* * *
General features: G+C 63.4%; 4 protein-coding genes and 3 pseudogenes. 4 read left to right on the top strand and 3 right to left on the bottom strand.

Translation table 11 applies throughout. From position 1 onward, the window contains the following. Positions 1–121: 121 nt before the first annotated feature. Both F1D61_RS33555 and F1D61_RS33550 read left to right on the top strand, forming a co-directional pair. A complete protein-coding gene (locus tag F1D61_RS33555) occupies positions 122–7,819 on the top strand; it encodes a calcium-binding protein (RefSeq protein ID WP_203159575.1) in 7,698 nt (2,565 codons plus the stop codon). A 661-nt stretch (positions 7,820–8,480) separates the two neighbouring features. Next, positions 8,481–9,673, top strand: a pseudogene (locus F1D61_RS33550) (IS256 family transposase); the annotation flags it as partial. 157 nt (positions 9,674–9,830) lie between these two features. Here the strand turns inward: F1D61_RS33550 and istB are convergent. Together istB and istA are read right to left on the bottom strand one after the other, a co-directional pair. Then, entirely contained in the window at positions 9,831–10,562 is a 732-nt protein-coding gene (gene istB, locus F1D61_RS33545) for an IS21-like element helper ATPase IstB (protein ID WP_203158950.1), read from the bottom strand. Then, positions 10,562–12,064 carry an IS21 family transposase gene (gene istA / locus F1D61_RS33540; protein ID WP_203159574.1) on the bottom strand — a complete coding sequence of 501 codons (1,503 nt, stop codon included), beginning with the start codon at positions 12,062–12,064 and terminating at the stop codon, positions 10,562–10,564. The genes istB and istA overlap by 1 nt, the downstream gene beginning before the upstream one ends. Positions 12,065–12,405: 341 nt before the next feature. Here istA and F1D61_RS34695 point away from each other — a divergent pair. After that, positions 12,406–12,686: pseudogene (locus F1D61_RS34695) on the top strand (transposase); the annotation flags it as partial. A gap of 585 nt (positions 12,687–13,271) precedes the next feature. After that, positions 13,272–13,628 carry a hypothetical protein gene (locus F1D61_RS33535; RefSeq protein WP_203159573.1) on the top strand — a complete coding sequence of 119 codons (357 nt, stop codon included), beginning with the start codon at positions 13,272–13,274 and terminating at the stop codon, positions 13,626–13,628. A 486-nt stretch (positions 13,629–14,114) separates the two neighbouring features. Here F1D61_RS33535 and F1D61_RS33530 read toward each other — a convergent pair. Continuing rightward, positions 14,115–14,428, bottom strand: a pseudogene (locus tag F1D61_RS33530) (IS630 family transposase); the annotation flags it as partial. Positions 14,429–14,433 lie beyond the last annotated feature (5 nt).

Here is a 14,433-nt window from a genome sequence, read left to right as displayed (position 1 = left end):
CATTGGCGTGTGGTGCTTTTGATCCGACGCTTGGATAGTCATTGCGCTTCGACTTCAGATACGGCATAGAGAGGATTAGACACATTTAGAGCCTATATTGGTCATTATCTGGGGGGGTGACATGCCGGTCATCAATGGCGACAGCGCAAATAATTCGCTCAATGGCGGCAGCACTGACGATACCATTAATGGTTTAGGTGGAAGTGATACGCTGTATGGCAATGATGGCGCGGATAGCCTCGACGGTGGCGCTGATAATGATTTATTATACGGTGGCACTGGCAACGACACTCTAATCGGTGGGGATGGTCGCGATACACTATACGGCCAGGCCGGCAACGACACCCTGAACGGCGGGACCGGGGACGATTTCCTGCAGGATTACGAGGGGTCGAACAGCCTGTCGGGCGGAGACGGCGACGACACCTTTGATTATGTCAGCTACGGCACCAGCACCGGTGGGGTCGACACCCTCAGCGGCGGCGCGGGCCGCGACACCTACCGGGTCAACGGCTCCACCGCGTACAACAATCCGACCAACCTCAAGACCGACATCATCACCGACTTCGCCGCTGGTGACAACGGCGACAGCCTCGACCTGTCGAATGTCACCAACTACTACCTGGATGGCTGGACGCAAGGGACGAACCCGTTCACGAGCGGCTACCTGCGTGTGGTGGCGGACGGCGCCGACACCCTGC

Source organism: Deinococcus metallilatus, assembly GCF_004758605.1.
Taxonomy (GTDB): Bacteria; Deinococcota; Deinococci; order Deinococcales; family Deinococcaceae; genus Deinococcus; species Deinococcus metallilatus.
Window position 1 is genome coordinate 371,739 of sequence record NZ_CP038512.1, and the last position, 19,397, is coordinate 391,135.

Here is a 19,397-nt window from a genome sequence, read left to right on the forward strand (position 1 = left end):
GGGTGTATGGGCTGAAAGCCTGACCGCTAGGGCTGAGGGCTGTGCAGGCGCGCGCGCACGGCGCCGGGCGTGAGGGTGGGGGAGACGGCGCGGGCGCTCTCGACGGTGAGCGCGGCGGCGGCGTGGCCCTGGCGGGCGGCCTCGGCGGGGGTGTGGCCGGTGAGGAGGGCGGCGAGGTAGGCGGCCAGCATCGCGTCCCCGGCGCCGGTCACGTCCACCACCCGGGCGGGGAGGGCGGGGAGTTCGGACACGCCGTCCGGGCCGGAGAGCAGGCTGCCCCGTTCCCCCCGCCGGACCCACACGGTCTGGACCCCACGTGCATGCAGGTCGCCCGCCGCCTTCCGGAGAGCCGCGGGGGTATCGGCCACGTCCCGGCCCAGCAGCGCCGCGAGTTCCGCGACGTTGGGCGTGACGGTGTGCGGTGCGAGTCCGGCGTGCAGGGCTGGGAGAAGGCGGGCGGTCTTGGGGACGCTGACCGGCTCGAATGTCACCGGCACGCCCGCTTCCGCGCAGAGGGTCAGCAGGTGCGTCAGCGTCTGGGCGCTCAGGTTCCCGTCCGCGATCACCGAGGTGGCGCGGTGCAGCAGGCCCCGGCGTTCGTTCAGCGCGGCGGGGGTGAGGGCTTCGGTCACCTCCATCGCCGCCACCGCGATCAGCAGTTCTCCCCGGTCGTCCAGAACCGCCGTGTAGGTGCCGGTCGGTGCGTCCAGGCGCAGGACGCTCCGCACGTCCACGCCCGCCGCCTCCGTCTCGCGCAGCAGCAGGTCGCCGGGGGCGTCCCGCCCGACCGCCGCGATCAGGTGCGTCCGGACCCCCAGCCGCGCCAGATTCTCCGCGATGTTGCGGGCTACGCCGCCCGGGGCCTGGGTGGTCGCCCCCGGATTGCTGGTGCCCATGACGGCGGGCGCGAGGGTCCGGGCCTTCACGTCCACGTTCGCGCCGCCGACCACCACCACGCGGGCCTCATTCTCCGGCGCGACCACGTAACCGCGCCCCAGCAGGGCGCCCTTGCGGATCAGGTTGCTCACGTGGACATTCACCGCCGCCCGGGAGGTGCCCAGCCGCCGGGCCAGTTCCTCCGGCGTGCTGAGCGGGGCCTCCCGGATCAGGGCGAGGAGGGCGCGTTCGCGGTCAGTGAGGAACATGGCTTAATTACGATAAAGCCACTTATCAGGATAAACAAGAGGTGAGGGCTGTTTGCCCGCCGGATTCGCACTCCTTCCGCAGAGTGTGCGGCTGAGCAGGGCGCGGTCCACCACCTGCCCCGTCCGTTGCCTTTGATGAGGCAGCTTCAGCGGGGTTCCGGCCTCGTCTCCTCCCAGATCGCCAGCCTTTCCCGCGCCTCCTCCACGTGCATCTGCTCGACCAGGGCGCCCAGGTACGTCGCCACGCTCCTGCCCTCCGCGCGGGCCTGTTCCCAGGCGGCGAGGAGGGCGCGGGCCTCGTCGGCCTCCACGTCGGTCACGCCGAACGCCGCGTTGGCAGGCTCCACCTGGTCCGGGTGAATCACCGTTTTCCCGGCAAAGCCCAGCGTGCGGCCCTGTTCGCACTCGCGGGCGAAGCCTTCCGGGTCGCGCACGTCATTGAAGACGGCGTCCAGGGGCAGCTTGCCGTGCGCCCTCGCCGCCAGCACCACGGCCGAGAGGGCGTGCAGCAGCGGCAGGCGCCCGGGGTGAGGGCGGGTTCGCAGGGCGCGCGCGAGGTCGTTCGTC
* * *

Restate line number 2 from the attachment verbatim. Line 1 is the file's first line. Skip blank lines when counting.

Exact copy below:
Translation table 11 applies throughout. From position 1 onward, the window contains the following. Positions 1–121: 121 nt before the first annotated feature. Both F1D61_RS33555 and F1D61_RS33550 read left to right on the top strand, forming a co-directional pair. A complete protein-coding gene (locus tag F1D61_RS33555) occupies positions 122–7,819 on the top strand; it encodes a calcium-binding protein (RefSeq protein ID WP_203159575.1) in 7,698 nt (2,565 codons plus the stop codon). A 661-nt stretch (positions 7,820–8,480) separates the two neighbouring features. Next, positions 8,481–9,673, top strand: a pseudogene (locus F1D61_RS33550) (IS256 family transposase); the annotation flags it as partial. 157 nt (positions 9,674–9,830) lie between these two features. Here the strand turns inward: F1D61_RS33550 and istB are convergent. Together istB and istA are read right to left on the bottom strand one after the other, a co-directional pair. Then, entirely contained in the window at positions 9,831–10,562 is a 732-nt protein-coding gene (gene istB, locus F1D61_RS33545) for an IS21-like element helper ATPase IstB (protein ID WP_203158950.1), read from the bottom strand. Then, positions 10,562–12,064 carry an IS21 family transposase gene (gene istA / locus F1D61_RS33540; protein ID WP_203159574.1) on the bottom strand — a complete coding sequence of 501 codons (1,503 nt, stop codon included), beginning with the start codon at positions 12,062–12,064 and terminating at the stop codon, positions 10,562–10,564. The genes istB and istA overlap by 1 nt, the downstream gene beginning before the upstream one ends. Positions 12,065–12,405: 341 nt before the next feature. Here istA and F1D61_RS34695 point away from each other — a divergent pair. After that, positions 12,406–12,686: pseudogene (locus F1D61_RS34695) on the top strand (transposase); the annotation flags it as partial. A gap of 585 nt (positions 12,687–13,271) precedes the next feature. After that, positions 13,272–13,628 carry a hypothetical protein gene (locus F1D61_RS33535; RefSeq protein WP_203159573.1) on the top strand — a complete coding sequence of 119 codons (357 nt, stop codon included), beginning with the start codon at positions 13,272–13,274 and terminating at the stop codon, positions 13,626–13,628. A 486-nt stretch (positions 13,629–14,114) separates the two neighbouring features. Here F1D61_RS33535 and F1D61_RS33530 read toward each other — a convergent pair. Continuing rightward, positions 14,115–14,428, bottom strand: a pseudogene (locus tag F1D61_RS33530) (IS630 family transposase); the annotation flags it as partial. Positions 14,429–14,433 lie beyond the last annotated feature (5 nt).